Where was her mind? Perhaps, she was worried about the bills that were overdue waiting on her kitchen table. Did she take care of an elderly mother? There is no way that I would ever know, but I reminded myself to be a little more appreciative of all the people who work keeping the airport clean and safe.

     As the cleaning lady headed further on down the way, I saw that she was limping a little bit hanging onto her cart, and her ankles in her serviceable black shoes appeared swollen. That dull ache must hurt unmercifully, and day in and day out, it had to be wearing on her body shuffling miles to clean up after the rest of us.

     At 9:10 am I was at another airport in another city and seated in a café for a midmorning snack. The counter was relatively empty and a couple of young waitresses were at the end of the row sharing pictures from their phones back and forth with a lot of giggling. One noticed me and came over quickly, greeted me with a grin and handed me a menu.
     “You two seem pretty happy over there. What’s going on?” I asked.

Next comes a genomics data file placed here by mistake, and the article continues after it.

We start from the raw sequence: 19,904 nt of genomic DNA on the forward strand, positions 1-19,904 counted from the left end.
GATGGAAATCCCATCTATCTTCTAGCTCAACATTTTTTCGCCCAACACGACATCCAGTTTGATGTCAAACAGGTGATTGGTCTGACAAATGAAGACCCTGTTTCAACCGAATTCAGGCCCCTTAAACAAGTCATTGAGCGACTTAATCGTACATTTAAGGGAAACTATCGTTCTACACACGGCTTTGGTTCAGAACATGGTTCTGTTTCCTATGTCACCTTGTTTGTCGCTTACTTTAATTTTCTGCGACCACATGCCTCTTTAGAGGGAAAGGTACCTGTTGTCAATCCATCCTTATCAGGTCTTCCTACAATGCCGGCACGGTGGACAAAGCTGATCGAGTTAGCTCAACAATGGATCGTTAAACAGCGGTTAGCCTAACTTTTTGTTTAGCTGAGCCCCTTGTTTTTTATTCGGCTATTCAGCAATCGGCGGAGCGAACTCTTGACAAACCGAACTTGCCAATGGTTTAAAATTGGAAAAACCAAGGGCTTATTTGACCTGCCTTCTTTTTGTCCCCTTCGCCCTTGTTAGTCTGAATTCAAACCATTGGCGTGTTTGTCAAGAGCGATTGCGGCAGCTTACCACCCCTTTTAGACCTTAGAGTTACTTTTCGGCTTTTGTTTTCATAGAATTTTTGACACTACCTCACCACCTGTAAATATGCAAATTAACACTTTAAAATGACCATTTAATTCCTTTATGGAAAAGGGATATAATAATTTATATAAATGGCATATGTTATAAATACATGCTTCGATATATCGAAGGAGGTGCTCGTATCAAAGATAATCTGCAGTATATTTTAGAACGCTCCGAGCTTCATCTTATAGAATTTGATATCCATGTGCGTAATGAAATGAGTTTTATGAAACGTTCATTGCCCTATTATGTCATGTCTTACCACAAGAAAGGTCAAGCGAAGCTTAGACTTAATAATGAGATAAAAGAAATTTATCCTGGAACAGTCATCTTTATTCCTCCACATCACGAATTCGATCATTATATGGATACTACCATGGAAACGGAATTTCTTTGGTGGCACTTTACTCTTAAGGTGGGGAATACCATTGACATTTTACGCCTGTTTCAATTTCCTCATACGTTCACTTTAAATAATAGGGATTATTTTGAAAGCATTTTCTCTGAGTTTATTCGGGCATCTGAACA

You get proficient at small talk as a frequent flyer, and I was tired of those superficial spurts and babbles. I wanted engagement with a human being, and the waitress seemed to be a good prospect for a more meaningful conversation.
     The waitress proceeded to tell me about her kids in a school play last night, and that one of them had been back to school for only a week after surgery. She didn’t explain any further. Her friend was showing photos of her kids and their new puppy.
     She walked over to put in my order and I checked my iPhone messages. When it was time for me to leave, the waitress came over and gave me a big smile. “Hope your day goes well.”
      “You, too,” I said. “ Bet you can’t wait to get home?”
     I broke the stereotypical image of a traveler oblivious to those around her space, and surprised the waitress with a moment of kindness. And I left a decent tip, too, which I always do in thanks.
     At noon my plane landed. While waiting on the tarmac for the pod to connect, I watched the organized frenzy of the baggage handlers beginning to put the luggage on the cart for pick up at the gate entrance. Each one worked in tandem with his colleagues and it seemed flawless.

     One particular guy wearing a Denver Broncos cap covering his ears, was bopping to music on his headset noticeably out of sync with his fellow handlers, but no one appeared to mind. He had strong arms that hoisted suitcases with the ease of a weight lifter.